The American music community has expressed outrage about the state of the radio industry today. We’ve talked about the disappearance of entire segments of our culture from commercial radio (jazz, blues, classical, bluegrass, zydeco, big band, etc). We’ve talked about a “marketplace” created by federal policies that limits access for local and independent artists and makes it extraordinarily difficult for independent stations to survive. We’ve talked about the fundamental unfairness of commercial broadcasters’ ability to dodge payment of a performance royalty. We’ve talked about the need to strengthen and expand community voices, including Low Power Radio.
The FCC has recognized the importance of many of these questions, both through the creation and proposed expansion of community based Low Power FM radio stations and the work of the Localism Task Force, which has announced its intent to issue a Notice of Inquiry into localism in broadcasting. But it would be a significant mistake to move forward on a regulatory framework for Digital Audio Broadcasting without addressing some of the following questions about the existing marketplace:
What has been the impact of the radical restructuring of radio station ownership on the traditional regulatory priorities of Localism, Competition and Diversity?
To what extent are local and independent recording artists and musicians denied a legitimate opportunity to gain airplay on locally-licensed commercial radio stations?
Are allegations of a structural system of “pay for play” a myth or a marketplace reality?
How does the FCC plan on resolving the fundamental disagreement between the NAB, which claims that radio consolidation has led to more formats, and therefore more diversity, and the artist community, which claims that radio consolidation has had a devastating impact on local access to commercial airwaves, diversity of types of music found on the radio and the ability for small, independent stations to compete in the marketplace?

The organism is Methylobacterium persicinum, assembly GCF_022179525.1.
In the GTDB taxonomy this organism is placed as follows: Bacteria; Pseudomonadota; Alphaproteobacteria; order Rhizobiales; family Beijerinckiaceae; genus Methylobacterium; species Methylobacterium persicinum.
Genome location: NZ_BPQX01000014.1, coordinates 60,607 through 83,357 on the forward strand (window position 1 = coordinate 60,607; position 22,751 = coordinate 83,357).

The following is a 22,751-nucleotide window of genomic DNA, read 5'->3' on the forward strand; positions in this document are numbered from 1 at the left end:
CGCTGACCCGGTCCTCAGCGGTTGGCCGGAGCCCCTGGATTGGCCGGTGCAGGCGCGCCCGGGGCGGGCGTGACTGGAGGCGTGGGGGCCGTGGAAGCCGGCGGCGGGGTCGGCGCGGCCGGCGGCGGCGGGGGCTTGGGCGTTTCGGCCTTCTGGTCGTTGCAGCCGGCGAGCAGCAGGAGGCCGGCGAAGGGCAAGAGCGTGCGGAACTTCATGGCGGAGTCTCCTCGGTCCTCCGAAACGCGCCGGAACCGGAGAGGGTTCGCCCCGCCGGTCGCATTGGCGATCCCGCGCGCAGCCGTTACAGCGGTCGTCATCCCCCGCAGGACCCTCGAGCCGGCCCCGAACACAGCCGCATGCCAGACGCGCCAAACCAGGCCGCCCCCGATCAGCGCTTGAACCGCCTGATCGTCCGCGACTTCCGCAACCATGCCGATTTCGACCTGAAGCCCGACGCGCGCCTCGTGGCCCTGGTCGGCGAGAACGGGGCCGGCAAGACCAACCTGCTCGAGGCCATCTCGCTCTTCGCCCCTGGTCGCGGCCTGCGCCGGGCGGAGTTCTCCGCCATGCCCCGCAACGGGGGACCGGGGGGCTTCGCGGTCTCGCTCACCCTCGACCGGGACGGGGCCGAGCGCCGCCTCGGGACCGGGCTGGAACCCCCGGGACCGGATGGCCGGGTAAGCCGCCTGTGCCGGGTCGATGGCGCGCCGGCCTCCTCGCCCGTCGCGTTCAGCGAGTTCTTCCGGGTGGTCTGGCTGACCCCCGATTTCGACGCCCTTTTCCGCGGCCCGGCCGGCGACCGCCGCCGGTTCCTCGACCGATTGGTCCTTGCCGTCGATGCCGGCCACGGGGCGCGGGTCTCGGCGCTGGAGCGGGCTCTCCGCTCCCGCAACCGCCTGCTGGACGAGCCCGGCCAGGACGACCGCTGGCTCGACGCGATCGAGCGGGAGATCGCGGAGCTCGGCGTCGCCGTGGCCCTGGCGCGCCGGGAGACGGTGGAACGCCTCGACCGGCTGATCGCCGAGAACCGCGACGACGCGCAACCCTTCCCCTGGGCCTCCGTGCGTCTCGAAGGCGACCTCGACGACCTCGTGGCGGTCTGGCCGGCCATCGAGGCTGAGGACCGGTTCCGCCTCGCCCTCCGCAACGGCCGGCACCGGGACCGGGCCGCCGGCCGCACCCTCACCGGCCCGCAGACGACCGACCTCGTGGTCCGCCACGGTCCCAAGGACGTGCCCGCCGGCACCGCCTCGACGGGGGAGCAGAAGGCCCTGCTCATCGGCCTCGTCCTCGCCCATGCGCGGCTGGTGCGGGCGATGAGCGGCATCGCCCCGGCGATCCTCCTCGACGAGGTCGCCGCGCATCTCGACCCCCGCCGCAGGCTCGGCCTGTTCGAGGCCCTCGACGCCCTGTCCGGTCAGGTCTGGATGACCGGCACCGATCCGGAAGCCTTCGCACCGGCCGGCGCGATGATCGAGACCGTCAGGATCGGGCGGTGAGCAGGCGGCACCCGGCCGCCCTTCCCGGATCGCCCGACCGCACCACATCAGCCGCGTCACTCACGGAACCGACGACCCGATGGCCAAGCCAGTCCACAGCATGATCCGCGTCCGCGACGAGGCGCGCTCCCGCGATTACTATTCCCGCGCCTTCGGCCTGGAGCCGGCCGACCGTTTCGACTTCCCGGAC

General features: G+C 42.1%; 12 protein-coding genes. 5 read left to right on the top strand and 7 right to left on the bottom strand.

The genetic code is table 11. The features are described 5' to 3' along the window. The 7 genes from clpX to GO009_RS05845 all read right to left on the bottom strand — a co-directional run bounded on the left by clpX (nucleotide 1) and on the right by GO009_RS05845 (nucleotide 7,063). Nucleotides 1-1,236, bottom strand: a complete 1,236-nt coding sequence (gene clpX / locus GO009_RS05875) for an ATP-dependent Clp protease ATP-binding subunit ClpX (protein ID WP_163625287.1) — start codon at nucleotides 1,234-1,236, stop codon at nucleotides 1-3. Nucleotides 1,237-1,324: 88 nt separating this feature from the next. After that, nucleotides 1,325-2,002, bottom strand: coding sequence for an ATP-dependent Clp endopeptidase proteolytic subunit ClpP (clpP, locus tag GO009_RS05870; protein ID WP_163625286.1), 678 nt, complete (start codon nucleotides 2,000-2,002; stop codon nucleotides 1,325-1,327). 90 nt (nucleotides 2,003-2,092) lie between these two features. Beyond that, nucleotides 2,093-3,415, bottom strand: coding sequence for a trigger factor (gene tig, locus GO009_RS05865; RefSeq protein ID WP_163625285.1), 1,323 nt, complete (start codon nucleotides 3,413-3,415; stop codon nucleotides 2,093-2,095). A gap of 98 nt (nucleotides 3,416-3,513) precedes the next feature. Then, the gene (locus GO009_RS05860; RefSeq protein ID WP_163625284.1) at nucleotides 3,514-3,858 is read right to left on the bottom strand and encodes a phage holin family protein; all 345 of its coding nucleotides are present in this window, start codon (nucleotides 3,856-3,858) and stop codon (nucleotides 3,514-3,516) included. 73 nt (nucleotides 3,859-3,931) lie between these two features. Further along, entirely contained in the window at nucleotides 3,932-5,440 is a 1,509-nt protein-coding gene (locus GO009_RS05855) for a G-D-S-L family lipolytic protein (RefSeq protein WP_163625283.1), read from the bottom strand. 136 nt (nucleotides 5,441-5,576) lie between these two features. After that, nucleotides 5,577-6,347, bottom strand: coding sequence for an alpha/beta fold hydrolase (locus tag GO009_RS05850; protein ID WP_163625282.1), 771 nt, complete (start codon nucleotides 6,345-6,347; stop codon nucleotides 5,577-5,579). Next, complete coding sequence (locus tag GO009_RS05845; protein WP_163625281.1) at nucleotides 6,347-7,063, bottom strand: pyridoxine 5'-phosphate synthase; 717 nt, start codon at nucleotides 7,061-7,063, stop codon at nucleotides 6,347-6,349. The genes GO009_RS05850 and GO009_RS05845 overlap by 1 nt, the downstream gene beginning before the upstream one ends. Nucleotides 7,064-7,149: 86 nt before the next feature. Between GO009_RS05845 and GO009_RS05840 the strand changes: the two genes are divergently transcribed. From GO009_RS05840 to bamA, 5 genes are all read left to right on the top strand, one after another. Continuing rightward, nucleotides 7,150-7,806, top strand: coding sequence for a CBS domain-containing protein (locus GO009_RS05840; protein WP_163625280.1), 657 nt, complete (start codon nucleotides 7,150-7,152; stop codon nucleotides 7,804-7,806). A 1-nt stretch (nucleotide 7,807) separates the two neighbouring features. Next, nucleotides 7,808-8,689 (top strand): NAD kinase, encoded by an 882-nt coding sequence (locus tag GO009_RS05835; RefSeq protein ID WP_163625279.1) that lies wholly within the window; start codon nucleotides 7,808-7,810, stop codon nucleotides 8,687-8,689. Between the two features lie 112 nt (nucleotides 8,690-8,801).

How can it be that the FM band is at once alleged to be too crowded to support 100 watt LPFM stations on third adjacent channels, but robust enough to support implementation of expanded digital services, including multicasting and data services?
How would the authorization of such new capacities as multi-casting and digital subscription radio compete with the emerging digital music services such as non-interactive webcasting, interactive digital subscription services like Rhapsody, and digital satellite radio, and how would that competition impact artists in light of the fact that these latter services compensate performers for the use of their recorded work but the FCC-licensed terrestrial radio stations do not?
The data to answer most of these questions are available but, in most cases, privately held. The FCC needs to once and for all close the data gap that limits their ability to understand and contextualize what is happening in the radio marketplace and they must make crucial data available to the artist and public representatives.
The music community is desperate for access to the public airwaves. Citizens share the same interest in widely enhanced content choices. Because of this, the implementation of Digital Audio Broadcasting has the potential to be a widely positive development. The technology is exciting, as is the vision of National Public Radio’s “Tomorrow Radio” initiative. We recognize that implementing DAB is a difficult task, but certainly one the FCC can handle.
Over the next month, we look forward to evaluating the comments filed and participating actively in the reply phase. We echo many of the concerns outlined by the Public Interest Coalition and are eager to draw connections between the experience of the music community and other stakeholders who share concerns about access to the airwaves. We are eager to debate the impact of digital radio on the compensated exploitations of recordings.
This is a very exciting time. The FCC has a historic opportunity to ensure that Digital Audio Broadcasting reinvigorates radio and maximizes this critical natural resource for the good of the public. This vision will only be fulfilled if the FCC demonstrates a willingness to acknowledge the structural problems inherent in today’s analog marketplace as it moves ahead in the implementation of digital radio. It also requires a commitment to develop a technical standard and regulatory framework that benefits all stakeholders. This responsibility goes well beyond delegating the task to industries whose primary motives are economic profit and must include examining the cultural, artistic and public service potential presented by the technology and additional spectrum opportunities. We appreciate this opportunity to file comments and we look forward to a future where digital radio serves recording artists, musicians, industry and the public.